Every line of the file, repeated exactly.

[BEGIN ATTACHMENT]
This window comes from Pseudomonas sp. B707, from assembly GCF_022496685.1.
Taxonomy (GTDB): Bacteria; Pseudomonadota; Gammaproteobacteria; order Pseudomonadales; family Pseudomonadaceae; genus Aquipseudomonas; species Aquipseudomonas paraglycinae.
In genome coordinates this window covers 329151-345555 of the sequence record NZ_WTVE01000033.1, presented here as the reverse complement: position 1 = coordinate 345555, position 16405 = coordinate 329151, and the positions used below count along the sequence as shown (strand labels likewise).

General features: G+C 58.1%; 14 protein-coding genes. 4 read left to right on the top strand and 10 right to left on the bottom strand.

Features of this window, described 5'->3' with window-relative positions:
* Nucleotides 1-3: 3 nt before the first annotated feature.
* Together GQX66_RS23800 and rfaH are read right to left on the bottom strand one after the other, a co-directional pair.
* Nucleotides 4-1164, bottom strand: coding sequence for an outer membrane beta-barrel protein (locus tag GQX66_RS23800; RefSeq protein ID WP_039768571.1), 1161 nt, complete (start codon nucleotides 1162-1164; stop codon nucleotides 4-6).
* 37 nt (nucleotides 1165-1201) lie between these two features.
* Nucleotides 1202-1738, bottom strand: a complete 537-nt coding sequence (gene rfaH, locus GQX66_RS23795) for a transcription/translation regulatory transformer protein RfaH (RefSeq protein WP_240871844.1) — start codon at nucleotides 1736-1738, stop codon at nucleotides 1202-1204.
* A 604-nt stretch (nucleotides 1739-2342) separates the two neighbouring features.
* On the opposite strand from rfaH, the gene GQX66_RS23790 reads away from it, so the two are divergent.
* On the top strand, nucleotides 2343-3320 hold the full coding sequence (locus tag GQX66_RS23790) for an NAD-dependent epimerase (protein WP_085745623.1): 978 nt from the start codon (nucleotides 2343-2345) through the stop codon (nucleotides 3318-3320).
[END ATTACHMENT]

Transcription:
This window comes from Pseudomonas sp. B707, from assembly GCF_022496685.1.
Taxonomy (GTDB): Bacteria; Pseudomonadota; Gammaproteobacteria; order Pseudomonadales; family Pseudomonadaceae; genus Aquipseudomonas; species Aquipseudomonas paraglycinae.
In genome coordinates this window covers 329151-345555 of the sequence record NZ_WTVE01000033.1, presented here as the reverse complement: position 1 = coordinate 345555, position 16405 = coordinate 329151, and the positions used below count along the sequence as shown (strand labels likewise).

General features: G+C 58.1%; 14 protein-coding genes. 4 read left to right on the top strand and 10 right to left on the bottom strand.

Features of this window, described 5'->3' with window-relative positions:
* Nucleotides 1-3: 3 nt before the first annotated feature.
* Together GQX66_RS23800 and rfaH are read right to left on the bottom strand one after the other, a co-directional pair.
* Nucleotides 4-1164, bottom strand: coding sequence for an outer membrane beta-barrel protein (locus tag GQX66_RS23800; RefSeq protein ID WP_039768571.1), 1161 nt, complete (start codon nucleotides 1162-1164; stop codon nucleotides 4-6).
* 37 nt (nucleotides 1165-1201) lie between these two features.
* Nucleotides 1202-1738, bottom strand: a complete 537-nt coding sequence (gene rfaH, locus GQX66_RS23795) for a transcription/translation regulatory transformer protein RfaH (RefSeq protein WP_240871844.1) — start codon at nucleotides 1736-1738, stop codon at nucleotides 1202-1204.
* A 604-nt stretch (nucleotides 1739-2342) separates the two neighbouring features.
* On the opposite strand from rfaH, the gene GQX66_RS23790 reads away from it, so the two are divergent.
* On the top strand, nucleotides 2343-3320 hold the full coding sequence (locus tag GQX66_RS23790) for an NAD-dependent epimerase (protein WP_085745623.1): 978 nt from the start codon (nucleotides 2343-2345) through the stop codon (nucleotides 3318-3320).